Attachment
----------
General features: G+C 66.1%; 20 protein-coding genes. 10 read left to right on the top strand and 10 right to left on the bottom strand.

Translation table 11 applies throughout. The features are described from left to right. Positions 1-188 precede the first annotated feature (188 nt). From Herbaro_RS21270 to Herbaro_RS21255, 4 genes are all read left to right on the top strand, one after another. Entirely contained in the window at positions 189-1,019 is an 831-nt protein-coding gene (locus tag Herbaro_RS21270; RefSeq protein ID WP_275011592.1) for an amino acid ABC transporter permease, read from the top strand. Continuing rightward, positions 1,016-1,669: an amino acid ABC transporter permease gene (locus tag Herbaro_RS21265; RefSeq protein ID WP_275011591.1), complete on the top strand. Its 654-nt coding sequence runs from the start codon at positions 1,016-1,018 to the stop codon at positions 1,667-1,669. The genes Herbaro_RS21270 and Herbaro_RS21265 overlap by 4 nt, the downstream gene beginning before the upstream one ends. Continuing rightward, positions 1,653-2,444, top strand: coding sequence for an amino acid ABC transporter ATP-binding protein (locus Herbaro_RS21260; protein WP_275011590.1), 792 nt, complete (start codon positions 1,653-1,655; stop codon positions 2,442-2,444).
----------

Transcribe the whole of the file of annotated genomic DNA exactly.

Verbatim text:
General features: G+C 66.1%; 20 protein-coding genes. 10 read left to right on the top strand and 10 right to left on the bottom strand.

Translation table 11 applies throughout. The features are described from left to right. Positions 1-188 precede the first annotated feature (188 nt). From Herbaro_RS21270 to Herbaro_RS21255, 4 genes are all read left to right on the top strand, one after another. Entirely contained in the window at positions 189-1,019 is an 831-nt protein-coding gene (locus tag Herbaro_RS21270; RefSeq protein ID WP_275011592.1) for an amino acid ABC transporter permease, read from the top strand. Continuing rightward, positions 1,016-1,669: an amino acid ABC transporter permease gene (locus tag Herbaro_RS21265; RefSeq protein ID WP_275011591.1), complete on the top strand. Its 654-nt coding sequence runs from the start codon at positions 1,016-1,018 to the stop codon at positions 1,667-1,669. The genes Herbaro_RS21270 and Herbaro_RS21265 overlap by 4 nt, the downstream gene beginning before the upstream one ends. Continuing rightward, positions 1,653-2,444, top strand: coding sequence for an amino acid ABC transporter ATP-binding protein (locus Herbaro_RS21260; protein WP_275011590.1), 792 nt, complete (start codon positions 1,653-1,655; stop codon positions 2,442-2,444).